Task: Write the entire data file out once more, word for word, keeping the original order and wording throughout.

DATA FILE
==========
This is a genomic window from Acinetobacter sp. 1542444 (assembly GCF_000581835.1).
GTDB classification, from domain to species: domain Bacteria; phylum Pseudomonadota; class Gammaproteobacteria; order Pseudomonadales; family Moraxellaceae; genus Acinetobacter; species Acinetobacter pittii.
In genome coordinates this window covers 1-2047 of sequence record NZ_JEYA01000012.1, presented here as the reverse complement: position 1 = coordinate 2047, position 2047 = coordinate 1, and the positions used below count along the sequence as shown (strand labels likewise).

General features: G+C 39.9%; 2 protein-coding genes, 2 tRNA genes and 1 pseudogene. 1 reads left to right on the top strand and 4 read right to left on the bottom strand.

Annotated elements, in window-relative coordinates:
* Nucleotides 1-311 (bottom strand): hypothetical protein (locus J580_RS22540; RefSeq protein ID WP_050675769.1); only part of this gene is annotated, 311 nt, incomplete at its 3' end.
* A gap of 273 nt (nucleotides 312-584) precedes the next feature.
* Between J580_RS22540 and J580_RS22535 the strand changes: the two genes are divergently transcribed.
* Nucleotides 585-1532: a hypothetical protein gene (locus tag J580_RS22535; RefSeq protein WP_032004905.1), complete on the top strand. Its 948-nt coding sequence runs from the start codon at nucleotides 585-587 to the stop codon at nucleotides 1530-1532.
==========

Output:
This is a genomic window from Acinetobacter sp. 1542444 (assembly GCF_000581835.1).
GTDB classification, from domain to species: domain Bacteria; phylum Pseudomonadota; class Gammaproteobacteria; order Pseudomonadales; family Moraxellaceae; genus Acinetobacter; species Acinetobacter pittii.
In genome coordinates this window covers 1-2047 of sequence record NZ_JEYA01000012.1, presented here as the reverse complement: position 1 = coordinate 2047, position 2047 = coordinate 1, and the positions used below count along the sequence as shown (strand labels likewise).

General features: G+C 39.9%; 2 protein-coding genes, 2 tRNA genes and 1 pseudogene. 1 reads left to right on the top strand and 4 read right to left on the bottom strand.

Annotated elements, in window-relative coordinates:
* Nucleotides 1-311 (bottom strand): hypothetical protein (locus J580_RS22540; RefSeq protein ID WP_050675769.1); only part of this gene is annotated, 311 nt, incomplete at its 3' end.
* A gap of 273 nt (nucleotides 312-584) precedes the next feature.
* Between J580_RS22540 and J580_RS22535 the strand changes: the two genes are divergently transcribed.
* Nucleotides 585-1532: a hypothetical protein gene (locus tag J580_RS22535; RefSeq protein WP_032004905.1), complete on the top strand. Its 948-nt coding sequence runs from the start codon at nucleotides 585-587 to the stop codon at nucleotides 1530-1532.